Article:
Telehealth is here to stay!

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Ghada Elkhodiry


Ghada is a Healthcare Strategist with 13+ years' experience in marketing communication consultancy, business operations management, and process improvement in the health and well-being sector with professional regional experience working in the Middle East, Africa, Pakistan, and Turkey working closely with companies (Pharma & healthcare) and health authorities to advance strategic objectives, launch outcome optimization projects and innovation management. 

Telehealth: an ambition or a Reality?


Although telehealth was hailed more than a decade ago as a game-changer in healthcare service delivery, healthcare providers, payers, and consumers showed much less than expected adoption. Technology made telehealth possible, but it wasn’t until COVID-19 that its utilization expanded outside the conventional application to widespread adoption. (Fowkes, Fross, Gilbert, and Harris, 2020 & Medicare, 2020). To maintain care during the pandemic time, both physicians and patients had to rely on telehealth instead of the traditional in-person appointments. McKinsey’s recent estimate suggests that $250 billion of current US healthcare spending could be virtualized in the wake of the COVID-19 pandemic. (Bestsennyy, Gilbert, Harris, and Rost, 2020)

Telemedicine, telehealth, virtual health, and virtual care. What exactly are these?


There isn’t a single definite classification for telemedicine, telehealth, and virtual health (Sood, S.P., Negash, S., Mbarika, V.W., Kifle, M. and Prakash, N., 2007). In this article, we will utilize the WHO’s broader definition for telehealth as: “The delivery of health care services, where distance is a critical factor, by all health care professionals using information and communication technologies (“ICT”) for the exchange of valid information for diagnosis, treatment, and prevention of disease and injuries, research and evaluation, and for the continuing education of health care providers, all in the interests of advancing the health of individuals and their communities” (WHO, 1998). The definition covers the four critical determinants for any telehealth activity, which are: offering clinical support, utilization of several types of ICT, intended to overcome the physical interaction mandate, and always have a goal of improving health outcomes. Telehealth can be segmented according to utilization into Text-only or Audio-only services like SMS, WhatsApp, email consultations and other means of text-only or pre-planned phone calls, internet calls, and other means of two ways; Video call services through live videos and other means of audio-video discussions for example but not limited to Facetime, Skype, Zoom, WebEx, Google Meet, and others; Virtual medical consultation using licensed tools offering online visits using specialized technology (ex: Mediclinic, Teladoc, Amwell, Mend,, AMC Health, swyMed, etc.); and other virtual care technologies like the virtual patient coach, remote patient monitoring, digital therapeutics, etc.)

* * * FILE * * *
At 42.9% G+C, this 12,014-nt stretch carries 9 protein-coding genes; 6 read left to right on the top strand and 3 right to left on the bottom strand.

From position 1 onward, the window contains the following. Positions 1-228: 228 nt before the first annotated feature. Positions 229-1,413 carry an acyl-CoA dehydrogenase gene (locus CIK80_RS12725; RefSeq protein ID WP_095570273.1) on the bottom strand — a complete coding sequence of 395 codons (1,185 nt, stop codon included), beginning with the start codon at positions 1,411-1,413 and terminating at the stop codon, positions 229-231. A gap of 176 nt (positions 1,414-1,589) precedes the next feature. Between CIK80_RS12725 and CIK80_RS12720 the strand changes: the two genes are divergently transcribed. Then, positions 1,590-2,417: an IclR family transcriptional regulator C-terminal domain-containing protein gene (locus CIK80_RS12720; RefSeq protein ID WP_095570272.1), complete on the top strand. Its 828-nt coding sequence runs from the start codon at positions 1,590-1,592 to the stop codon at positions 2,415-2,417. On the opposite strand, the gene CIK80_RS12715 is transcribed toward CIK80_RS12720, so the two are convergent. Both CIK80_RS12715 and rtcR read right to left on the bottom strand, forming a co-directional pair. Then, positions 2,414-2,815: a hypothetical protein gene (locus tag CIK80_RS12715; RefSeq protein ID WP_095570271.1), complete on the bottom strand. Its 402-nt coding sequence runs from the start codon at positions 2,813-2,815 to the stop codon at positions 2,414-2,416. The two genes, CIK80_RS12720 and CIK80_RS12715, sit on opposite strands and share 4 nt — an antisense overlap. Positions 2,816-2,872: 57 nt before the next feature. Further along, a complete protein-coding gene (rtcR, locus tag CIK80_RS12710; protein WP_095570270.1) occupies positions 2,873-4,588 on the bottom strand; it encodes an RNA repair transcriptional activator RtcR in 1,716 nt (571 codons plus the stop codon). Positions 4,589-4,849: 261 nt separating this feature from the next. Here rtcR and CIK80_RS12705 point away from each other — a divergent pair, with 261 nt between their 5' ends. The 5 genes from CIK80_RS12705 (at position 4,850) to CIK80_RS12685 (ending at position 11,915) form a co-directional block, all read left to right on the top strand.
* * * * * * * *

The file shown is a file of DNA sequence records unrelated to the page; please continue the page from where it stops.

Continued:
Why telehealth?


According to Deloitte, telehealth is the future of healthcare systems driving the critical success factors for consumer wellbeing and care delivery through a) continuation of care irrelevant of the setting, whether at home, inpatient or outpatient; b) coordinating multiple stakeholders and linking healthcare providers, patients, caregivers, public, payers and life science companies together; c) connecting different systems and tools to data-driven modalities whether asynchronous or synchronous; and d) offering care across different scopes of acute, chronic, or palliative care as well as wellbeing check-ups. (Deloitte Center for Health Solutions, 2020)

The roadmap for telehealth Adoption:


Telehealth has its implication on practice that, when identified, can be used as the roadmap for strategy formulation, tactical implications, as well as success monitoring. Telehealth will affect: 1) Day-to-day workflow and practice mandating focus on advanced training and continuous practical implementation programs; 2) cost and revenue streams requiring legislation that offers incentives for adoption for all involved stakeholders; 3) medical liability where the medical community will need help by integrating data, automating the process, encouraging real-world evidence data publishing and continuously sharing practices; and 4) data privacy liability where tighter cybersecurity and focus on data privacy practices are inevitable to avoid fines for potential HIPAA violations.



With the changing healthcare industry landscape, reports predict increased cost reduction pressure by payers, more demand for efficiency from healthcare providers, higher expectations from patients, and a continuous need for better data-driven ways of work. Telehealth is changing the business model, offering promise for better patient care, lower spending, more clinical accuracy, and a full horizon of possibilities. While the change management agenda will have plenty of hurdles to cross until telehealth adoption is considered a success, one can’t deny that traditional health care business models will have to evolve to stay relevant and competitive.